YEREVAN (RFE/RL) — Armenian and European Union officials will meet soon to try to work out a new legal framework for bilateral relations that would not contradict Armenia’s upcoming membership in a Russian-led alliance, officials said on Wednesday.

According to Traian Hristea, the head of the EU Delegation in Yerevan, the two sides are planning “brainstorming” sessions on new formats of their cooperation in the new geopolitical environment.

“The discussions are in the preparatory stage, and we are working with our Armenian partners,” Hristea told reporters. “Very soon we will have a bilateral meeting aimed at preparing a new package of proposals.”

The EU official declined to give concrete dates for such talks. “I think the most important thing will be their substance, rather than the deadline,” he said.

Armenia’s First Deputy Economy Minister Garegin Melkonian confirmed that Yerevan and Brussels are trying to chart a new course one year after the collapse of an Association Agreement negotiated by them. He said they will open talks on the matter by the end of this year.

“Without going into details at this point, I will just note that we will work and hold discussions in this regard in the coming months,” Melkonian told RFE/RL’s Armenian service ( “I think we will clarify the areas where we will continue our joint work.”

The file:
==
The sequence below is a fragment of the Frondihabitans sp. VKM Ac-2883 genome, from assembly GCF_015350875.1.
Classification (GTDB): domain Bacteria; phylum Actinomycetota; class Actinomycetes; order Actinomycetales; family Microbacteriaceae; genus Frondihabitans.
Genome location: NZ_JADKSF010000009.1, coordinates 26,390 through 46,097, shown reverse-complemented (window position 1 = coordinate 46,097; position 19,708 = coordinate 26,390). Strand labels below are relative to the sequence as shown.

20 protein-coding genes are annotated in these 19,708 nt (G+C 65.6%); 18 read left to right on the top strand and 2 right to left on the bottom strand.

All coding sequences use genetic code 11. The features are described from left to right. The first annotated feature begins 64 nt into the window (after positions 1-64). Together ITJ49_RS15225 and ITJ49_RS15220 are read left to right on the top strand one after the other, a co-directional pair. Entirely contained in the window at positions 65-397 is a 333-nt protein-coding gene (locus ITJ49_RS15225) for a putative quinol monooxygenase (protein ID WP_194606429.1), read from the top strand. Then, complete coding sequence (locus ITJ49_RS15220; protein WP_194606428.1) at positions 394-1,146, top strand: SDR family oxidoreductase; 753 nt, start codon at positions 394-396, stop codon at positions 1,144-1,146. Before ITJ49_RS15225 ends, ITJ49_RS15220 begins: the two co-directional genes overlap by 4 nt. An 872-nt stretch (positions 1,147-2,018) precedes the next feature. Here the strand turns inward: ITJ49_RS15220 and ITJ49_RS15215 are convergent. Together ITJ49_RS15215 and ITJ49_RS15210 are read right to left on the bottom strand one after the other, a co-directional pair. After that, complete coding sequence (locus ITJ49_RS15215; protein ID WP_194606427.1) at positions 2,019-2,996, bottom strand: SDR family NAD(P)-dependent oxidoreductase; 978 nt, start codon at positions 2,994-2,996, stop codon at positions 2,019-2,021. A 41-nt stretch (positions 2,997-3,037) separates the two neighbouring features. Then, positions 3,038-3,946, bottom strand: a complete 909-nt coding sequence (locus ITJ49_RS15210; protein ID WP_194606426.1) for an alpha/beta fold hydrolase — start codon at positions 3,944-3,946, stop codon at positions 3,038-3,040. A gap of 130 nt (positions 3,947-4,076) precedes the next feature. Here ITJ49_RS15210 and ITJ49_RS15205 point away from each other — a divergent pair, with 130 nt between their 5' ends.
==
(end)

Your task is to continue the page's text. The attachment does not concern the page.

The vice-minister, who was personally involved in three-year negotiations on the Association Agreement, did not deny that the Armenian government hopes to complete its accession to the Russian-led Eurasian Economic Union (EEU) before proposing concrete deals to the EU.

“I would not link the two things so directly,” he said. “But in a sense it is possible to see a connection. Why? Because there are some areas and directions where we are trying to see what prospects and formats of future cooperation can be identified.”

A spokesman for the EU’s Enlargement Commissioner Stefan Fuele told RFE/RL last week that Yerevan should detail its “new obligations stemming from membership” in the ex-Soviet bloc before it can negotiate new accords with the EU. “Whenever our [Armenian] partners are ready to give us ideas on how they want to proceed with us we will be ready to respond,” he said.

President Serzh Sarkisian precluded the signing of the wide-ranging association deal with the EU in September 2013 when he announced his unexpected decision to make Armenia part of the union comprising Russia, Belarus and Kazakhstan.

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